AMHERST, Mass. Bonefish, sometimes called the gray ghost, are among the most elusive and highly prized quarry of recreational anglers in the Florida Keys, the Bahamas and similar tropical habitats around the world. Now a research team including fish ecologist Andy Danylchuk of the University of Massachusetts Amherst has documented rarely seen pre-spawning behavior in bonefish, which should aid future conservation efforts.
Habitat degradation and overfishing by uncontrolled netting threaten the bonefish, yet recreational fishing for this group of fishes is worth hundreds of millions of dollars annually, say scientists. Danylchuk and Aaron Adams, director of operations for Bonefish & Tarpon Trust (BTT) at the Florida Institute of Technology (FIT) where Adams is also an assistant research professor, are scrambling to identify and protect critical habitats and identify other ways to conserve the fishery.
With others, Adams and Danylchuk recently tracked a school of more than 10,000 bonefish as they completed the final stages of spawning migrations in the Bahamas. This week Adams shared results with the Bahamas Ministry of the Environment and conservation collaborators Bahamas National Trust and The Nature Conservancy.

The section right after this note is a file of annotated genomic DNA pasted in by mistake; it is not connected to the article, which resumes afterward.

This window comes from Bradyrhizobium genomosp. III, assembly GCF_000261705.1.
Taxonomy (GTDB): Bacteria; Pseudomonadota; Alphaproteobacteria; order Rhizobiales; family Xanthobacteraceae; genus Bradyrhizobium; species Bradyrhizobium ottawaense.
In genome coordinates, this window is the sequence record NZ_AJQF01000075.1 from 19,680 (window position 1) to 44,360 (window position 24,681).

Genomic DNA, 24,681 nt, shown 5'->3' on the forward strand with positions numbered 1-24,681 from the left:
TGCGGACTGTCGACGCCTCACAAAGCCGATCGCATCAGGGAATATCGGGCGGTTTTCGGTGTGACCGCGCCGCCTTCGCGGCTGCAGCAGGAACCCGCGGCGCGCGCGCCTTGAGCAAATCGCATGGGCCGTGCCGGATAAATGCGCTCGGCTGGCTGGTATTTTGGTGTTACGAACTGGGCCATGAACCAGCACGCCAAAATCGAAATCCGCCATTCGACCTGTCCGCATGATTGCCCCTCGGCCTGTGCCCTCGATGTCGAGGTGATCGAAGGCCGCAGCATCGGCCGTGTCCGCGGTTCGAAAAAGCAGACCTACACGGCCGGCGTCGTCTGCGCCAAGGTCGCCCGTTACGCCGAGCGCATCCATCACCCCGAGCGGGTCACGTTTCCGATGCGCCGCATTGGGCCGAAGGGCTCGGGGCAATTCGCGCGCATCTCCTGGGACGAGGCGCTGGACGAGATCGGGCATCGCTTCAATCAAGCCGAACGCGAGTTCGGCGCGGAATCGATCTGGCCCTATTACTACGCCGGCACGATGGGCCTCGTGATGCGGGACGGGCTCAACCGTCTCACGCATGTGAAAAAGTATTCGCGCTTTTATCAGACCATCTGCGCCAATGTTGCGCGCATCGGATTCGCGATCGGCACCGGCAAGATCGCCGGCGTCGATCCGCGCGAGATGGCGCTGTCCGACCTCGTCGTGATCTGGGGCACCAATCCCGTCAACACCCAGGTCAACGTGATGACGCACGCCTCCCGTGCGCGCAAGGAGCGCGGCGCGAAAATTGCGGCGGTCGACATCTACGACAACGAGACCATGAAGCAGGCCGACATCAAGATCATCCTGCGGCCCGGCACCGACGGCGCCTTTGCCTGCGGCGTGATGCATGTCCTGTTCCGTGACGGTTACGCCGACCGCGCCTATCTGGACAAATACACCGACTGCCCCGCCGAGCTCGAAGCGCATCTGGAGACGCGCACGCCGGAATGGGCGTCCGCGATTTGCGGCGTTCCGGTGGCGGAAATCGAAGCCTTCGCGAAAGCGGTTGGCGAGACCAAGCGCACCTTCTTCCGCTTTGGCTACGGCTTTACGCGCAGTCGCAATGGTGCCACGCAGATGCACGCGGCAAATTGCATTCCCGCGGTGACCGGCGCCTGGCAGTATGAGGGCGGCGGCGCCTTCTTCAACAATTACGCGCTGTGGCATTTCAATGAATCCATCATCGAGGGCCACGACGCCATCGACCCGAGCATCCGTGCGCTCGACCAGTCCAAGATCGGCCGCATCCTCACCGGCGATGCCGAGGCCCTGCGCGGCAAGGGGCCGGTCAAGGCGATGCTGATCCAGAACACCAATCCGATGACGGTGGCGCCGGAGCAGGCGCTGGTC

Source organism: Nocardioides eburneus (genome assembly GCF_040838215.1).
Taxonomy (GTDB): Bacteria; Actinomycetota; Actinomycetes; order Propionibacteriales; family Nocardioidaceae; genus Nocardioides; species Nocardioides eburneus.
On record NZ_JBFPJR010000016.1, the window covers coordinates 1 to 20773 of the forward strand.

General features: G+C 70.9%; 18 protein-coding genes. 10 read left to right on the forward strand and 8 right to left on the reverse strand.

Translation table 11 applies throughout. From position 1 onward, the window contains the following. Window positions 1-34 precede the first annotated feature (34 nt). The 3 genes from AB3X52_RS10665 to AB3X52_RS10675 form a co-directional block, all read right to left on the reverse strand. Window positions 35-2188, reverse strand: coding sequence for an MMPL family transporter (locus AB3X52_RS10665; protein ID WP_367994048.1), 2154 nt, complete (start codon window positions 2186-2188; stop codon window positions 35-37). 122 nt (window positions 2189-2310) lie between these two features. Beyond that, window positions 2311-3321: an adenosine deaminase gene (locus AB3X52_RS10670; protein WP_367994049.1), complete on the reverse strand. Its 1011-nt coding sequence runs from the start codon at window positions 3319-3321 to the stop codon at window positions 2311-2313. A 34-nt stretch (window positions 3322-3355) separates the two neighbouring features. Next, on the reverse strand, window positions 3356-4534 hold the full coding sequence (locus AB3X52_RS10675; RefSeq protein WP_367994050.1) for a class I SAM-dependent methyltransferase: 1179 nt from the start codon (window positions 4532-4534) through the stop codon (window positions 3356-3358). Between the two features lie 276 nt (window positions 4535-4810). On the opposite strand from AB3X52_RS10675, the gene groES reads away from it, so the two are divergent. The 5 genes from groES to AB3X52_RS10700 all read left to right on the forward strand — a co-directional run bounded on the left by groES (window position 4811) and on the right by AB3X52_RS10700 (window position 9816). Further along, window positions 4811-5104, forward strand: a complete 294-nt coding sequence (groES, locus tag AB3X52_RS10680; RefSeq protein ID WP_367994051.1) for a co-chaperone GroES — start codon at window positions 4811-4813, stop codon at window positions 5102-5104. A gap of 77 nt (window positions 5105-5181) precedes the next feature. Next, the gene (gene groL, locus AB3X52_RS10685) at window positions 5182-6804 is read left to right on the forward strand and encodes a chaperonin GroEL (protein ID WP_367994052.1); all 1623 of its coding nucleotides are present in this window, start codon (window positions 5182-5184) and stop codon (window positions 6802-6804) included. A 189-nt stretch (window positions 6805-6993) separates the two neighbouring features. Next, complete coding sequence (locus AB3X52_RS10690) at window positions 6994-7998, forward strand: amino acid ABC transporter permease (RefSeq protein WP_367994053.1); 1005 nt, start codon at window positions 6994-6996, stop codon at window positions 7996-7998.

Using special tracking tags they had inserted earlier into individual bonefish, the researchers report that starting in mid-afternoon, the school swirls like a tornado in water 30 feet deep. Normally found on the sea bottom in shallow waters, at this stage some of the school rush up and porpoise, gulping air as they break the surface. Bumping against each other in this pre-spawning behavior, they must avoid sharks, barracuda and Cubera snappers stalking them.
As night falls, the fish quicken their pace and head for the dropoff at the reef edge, where water depth quickly exceeds 1,000 feet. The team tracked the bonefish as they descended past 160 feet and drifting about one-quarter mile from the drop-off. Now sus
|Contact: Janet Lathrop|
University of Massachusetts at Amherst